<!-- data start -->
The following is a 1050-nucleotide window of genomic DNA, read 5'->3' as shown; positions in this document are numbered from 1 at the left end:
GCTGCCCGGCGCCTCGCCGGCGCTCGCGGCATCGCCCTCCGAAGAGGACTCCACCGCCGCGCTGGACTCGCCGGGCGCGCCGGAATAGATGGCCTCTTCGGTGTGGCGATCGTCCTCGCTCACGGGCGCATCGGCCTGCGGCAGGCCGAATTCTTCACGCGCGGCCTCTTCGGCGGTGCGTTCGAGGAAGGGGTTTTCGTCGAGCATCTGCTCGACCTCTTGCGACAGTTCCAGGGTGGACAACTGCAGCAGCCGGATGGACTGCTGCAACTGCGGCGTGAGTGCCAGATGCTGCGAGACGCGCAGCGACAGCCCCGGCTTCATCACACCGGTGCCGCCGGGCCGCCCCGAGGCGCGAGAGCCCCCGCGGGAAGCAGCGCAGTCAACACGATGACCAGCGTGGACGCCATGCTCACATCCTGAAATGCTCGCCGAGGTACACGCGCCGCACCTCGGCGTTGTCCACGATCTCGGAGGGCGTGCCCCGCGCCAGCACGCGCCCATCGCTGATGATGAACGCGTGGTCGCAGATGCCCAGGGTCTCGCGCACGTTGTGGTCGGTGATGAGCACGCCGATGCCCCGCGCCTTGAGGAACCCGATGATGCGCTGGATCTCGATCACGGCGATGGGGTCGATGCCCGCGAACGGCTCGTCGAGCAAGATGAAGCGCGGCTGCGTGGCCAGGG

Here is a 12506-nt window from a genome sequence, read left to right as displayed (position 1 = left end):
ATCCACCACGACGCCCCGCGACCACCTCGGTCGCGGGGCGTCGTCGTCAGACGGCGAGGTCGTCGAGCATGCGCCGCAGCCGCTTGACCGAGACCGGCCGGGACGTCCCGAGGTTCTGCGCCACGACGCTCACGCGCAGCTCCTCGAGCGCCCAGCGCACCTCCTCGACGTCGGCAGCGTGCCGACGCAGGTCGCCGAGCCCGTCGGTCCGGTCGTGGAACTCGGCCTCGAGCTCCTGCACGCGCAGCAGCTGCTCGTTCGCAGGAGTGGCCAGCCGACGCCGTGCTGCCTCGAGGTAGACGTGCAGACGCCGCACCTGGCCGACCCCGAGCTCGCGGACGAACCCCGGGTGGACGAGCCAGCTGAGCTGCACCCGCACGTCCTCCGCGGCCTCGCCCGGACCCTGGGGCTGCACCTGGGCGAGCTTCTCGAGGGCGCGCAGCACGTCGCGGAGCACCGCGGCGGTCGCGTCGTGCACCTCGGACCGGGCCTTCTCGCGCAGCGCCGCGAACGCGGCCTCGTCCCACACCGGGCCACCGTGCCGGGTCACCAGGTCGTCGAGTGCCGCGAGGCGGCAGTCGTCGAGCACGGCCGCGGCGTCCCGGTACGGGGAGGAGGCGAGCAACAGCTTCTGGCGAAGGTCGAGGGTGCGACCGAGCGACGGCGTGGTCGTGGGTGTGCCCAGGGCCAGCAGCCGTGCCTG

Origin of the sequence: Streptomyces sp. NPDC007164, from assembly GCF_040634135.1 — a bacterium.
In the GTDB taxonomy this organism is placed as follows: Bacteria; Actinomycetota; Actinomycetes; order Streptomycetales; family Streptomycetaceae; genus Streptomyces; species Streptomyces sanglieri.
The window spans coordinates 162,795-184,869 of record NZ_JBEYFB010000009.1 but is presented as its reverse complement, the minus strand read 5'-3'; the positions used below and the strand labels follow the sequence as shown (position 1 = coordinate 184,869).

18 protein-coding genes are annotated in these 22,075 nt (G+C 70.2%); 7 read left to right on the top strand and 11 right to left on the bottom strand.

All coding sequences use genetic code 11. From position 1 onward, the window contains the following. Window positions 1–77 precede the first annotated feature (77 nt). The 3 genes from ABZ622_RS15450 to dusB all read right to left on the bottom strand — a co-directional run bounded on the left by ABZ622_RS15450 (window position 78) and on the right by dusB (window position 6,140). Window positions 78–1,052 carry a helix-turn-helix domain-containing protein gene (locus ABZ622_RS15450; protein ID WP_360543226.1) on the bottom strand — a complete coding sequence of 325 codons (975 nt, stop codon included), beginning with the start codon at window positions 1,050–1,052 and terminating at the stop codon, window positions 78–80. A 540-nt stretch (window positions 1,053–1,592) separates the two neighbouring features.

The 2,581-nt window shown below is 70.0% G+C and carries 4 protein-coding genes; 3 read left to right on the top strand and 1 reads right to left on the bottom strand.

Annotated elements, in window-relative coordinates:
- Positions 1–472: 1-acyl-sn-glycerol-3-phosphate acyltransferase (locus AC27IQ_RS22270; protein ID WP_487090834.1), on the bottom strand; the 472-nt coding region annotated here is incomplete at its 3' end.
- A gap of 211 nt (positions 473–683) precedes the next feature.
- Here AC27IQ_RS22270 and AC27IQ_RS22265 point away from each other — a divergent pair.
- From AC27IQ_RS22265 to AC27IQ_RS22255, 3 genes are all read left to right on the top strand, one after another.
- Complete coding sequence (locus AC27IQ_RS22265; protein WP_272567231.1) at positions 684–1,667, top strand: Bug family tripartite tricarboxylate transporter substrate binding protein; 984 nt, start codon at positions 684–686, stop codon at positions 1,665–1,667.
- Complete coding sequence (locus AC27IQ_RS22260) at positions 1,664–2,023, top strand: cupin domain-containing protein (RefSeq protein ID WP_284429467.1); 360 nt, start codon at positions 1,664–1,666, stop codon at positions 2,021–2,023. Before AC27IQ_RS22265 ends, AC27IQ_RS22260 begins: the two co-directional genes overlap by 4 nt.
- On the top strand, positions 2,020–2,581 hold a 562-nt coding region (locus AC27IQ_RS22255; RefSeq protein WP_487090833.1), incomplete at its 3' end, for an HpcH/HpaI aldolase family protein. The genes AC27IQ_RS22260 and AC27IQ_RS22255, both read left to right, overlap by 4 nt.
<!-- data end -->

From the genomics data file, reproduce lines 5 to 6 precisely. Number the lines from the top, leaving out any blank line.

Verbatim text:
Origin of the sequence: Streptomyces sp. NPDC007164, from assembly GCF_040634135.1 — a bacterium.
In the GTDB taxonomy this organism is placed as follows: Bacteria; Actinomycetota; Actinomycetes; order Streptomycetales; family Streptomycetaceae; genus Streptomyces; species Streptomyces sanglieri.